COMMITTEE on WAYS and MEANS

Chairman Dave Camp

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Summary of Camp-Cantor Substitute to H.R. 1

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Washington, Jan 28, 2009 | comments

Immediate Tax Relief and Assistance for Working Families:

• Rate Reductions and AMT Relief:  Lowers, for 2009 and 2010, the bottom two income tax brackets from 10% to 5% and from 15% to 10%, respectively.  This will reduce the income taxes of every American who pays income taxes and will provide a maximum family benefit of almost $3,400 each year.  The substitute also ensures that no additional taxpayers will fall victim to the Alternative Minimum Tax as a result of these lowered rates.  ($291.3 B  / 11 years)

• Health Insurance Premium Deduction:  Brings fairness to the tax treatment of health insurance by providing a new deduction for those who do not receive tax-preferred, employer-sponsored coverage, regardless of whether they itemize their taxes or take the standard deduction.  It will also offer financial assistance to many of the unemployed who would not qualify for the COBRA premium subsidy, like those who worked for employers with fewer than 20 employees or who are ineligible for COBRA because their former employer goes bankrupt.  Rather than being forced to take COBRA to receive the premium subsidies, unemployed individuals would have the freedom to purchase the health care coverage that best meets their needs. ($32.2 B /11 years)

Help for America’s Small Businesses and Employers:

• Small Business Deduction:  Creates a 20% deduction for small business income.  This provision would lower the tax burden on companies with 500 or fewer employees (99.9 percent of the 27.2 million businesses in America), a group of businesses that employ about half of all private-sector employees and that created nearly 80% of the new jobs in the U.S. in recent years.  ($47.6 B / 11 years)

• Bonus Depreciation / Small Business Expensing:  Extends the favorable depreciation rules contained in the 2008 stimulus package, providing businesses, both large and small, enhanced incentives to make critical investments that they might otherwise forgo during these challenging economic times.  ($38.9 B / 2 years; $5.1 B / 11 years)

• Expanded Carry-back of Net Operating Losses (NOLs):  Expands the NOL carryback rules, permitting businesses to carry back their NOL deductions for five years, rather than two.  This would provide many previously profitable companies the opportunity to seek immediate refunds of past taxes paid, giving them cash infusions that would help them weather the current economic storm.   ($67.5 B / 2 years; $19.5 B / 11 years)

• Repeal of 3% Withholding Requirement for Government Contractors:  Repeals the rule requiring 3% withholding on certain payments made to taxpayers under contracts with Federal, State, and local governments.  This provision would address concerns raised about the burdens this withholding regime would impose on taxpayers and government entities alike.  ($10.9 B / 11 years)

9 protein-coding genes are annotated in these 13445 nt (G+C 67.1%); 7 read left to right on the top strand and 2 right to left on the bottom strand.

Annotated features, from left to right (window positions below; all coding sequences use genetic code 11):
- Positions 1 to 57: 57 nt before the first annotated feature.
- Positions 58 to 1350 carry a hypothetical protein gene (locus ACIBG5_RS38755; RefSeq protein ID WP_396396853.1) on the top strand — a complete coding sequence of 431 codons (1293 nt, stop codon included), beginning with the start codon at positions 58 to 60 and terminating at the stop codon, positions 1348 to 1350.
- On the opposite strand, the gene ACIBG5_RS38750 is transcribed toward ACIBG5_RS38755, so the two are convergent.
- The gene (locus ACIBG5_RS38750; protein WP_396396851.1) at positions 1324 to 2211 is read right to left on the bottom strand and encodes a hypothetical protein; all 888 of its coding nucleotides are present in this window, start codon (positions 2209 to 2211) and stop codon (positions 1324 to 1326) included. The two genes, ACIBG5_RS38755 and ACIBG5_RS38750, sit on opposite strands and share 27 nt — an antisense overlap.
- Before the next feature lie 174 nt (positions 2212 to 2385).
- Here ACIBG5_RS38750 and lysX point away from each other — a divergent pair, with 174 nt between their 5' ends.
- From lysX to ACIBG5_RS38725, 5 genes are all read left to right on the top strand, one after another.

Stabilizing Home Values:

• Improved Homebuyer Credit:  Extends the $7,500 homebuyer tax credit through December 31, 2009, while expanding the benefit to all primary residences, requiring a 5% downpayment, and eliminating the complicated “recapture” rules that currently require homebuyers to pay the government back if they claim this credit.  This provision would help stimulate the faltering housing market and encourage responsible homeownership. ($21.3 B / 11 years)

Unemployment Assistance:

• Exempt Unemployment Benefits from Tax:  Exempts unemployment benefits from Federal income tax during 2008 and 2009, ensuring that Americans who have lost their jobs do not see the value of their benefits taxed away during these difficult times. ($18.0 B / 11 years)

• Extend Unemployment Benefits:  Extends the current temporary Federal extended unemployment benefits program through December 2009, with a phaseout through mid-2010, just like the base bill.  The substitute also provides all States a share of $7 billion in Federal unemployment funds (preventing a total of $5 billion in job-killing State payroll tax hikes) and expects certain long-term unemployment benefit recipients (like younger high school dropouts) to pursue a GED or other training they need to find and keep good-paying jobs for the long run.  ($32.8 B / 11 years)

Protecting Against Future Tax Increases:
• Sense of Congress against tax increases to offset outlays:  States that it is the policy of the United States that any effort to offset the spending increases as a result of this bill should be focused on other spending cuts, not tax increases, and that Congress should not consider raising taxes until unemployment returns to pre-2009 levels.  (No revenue effect)
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